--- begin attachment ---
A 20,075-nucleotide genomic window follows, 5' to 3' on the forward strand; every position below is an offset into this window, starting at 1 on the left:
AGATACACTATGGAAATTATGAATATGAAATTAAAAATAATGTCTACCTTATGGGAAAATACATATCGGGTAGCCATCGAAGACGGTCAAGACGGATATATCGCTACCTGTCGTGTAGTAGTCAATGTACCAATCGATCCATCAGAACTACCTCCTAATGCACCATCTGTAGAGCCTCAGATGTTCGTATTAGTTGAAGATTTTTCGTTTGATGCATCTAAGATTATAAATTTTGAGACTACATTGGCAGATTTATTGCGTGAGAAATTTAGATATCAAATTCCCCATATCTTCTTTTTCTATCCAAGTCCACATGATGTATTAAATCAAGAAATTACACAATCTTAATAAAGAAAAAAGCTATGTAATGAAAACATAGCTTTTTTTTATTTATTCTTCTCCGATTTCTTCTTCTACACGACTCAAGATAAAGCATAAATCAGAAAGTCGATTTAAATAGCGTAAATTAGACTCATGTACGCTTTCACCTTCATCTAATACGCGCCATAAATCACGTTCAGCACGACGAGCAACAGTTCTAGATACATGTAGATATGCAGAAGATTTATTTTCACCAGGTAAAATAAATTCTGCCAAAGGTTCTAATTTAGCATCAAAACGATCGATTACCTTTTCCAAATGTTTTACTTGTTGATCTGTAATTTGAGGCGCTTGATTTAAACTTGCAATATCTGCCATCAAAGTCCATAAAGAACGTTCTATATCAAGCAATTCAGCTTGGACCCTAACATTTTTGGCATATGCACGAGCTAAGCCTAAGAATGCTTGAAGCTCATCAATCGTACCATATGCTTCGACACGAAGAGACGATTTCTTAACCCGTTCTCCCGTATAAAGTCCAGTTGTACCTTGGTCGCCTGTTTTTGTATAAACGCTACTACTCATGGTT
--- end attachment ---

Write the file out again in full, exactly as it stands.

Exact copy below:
A 20,075-nucleotide genomic window follows, 5' to 3' on the forward strand; every position below is an offset into this window, starting at 1 on the left:
AGATACACTATGGAAATTATGAATATGAAATTAAAAATAATGTCTACCTTATGGGAAAATACATATCGGGTAGCCATCGAAGACGGTCAAGACGGATATATCGCTACCTGTCGTGTAGTAGTCAATGTACCAATCGATCCATCAGAACTACCTCCTAATGCACCATCTGTAGAGCCTCAGATGTTCGTATTAGTTGAAGATTTTTCGTTTGATGCATCTAAGATTATAAATTTTGAGACTACATTGGCAGATTTATTGCGTGAGAAATTTAGATATCAAATTCCCCATATCTTCTTTTTCTATCCAAGTCCACATGATGTATTAAATCAAGAAATTACACAATCTTAATAAAGAAAAAAGCTATGTAATGAAAACATAGCTTTTTTTTATTTATTCTTCTCCGATTTCTTCTTCTACACGACTCAAGATAAAGCATAAATCAGAAAGTCGATTTAAATAGCGTAAATTAGACTCATGTACGCTTTCACCTTCATCTAATACGCGCCATAAATCACGTTCAGCACGACGAGCAACAGTTCTAGATACATGTAGATATGCAGAAGATTTATTTTCACCAGGTAAAATAAATTCTGCCAAAGGTTCTAATTTAGCATCAAAACGATCGATTACCTTTTCCAAATGTTTTACTTGTTGATCTGTAATTTGAGGCGCTTGATTTAAACTTGCAATATCTGCCATCAAAGTCCATAAAGAACGTTCTATATCAAGCAATTCAGCTTGGACCCTAACATTTTTGGCATATGCACGAGCTAAGCCTAAGAATGCTTGAAGCTCATCAATCGTACCATATGCTTCGACACGAAGAGACGATTTCTTAACCCGTTCTCCCGTATAAAGTCCAGTTGTACCTTGGTCGCCTGTTTTTGTATAAACGCTACTACTCATGGTT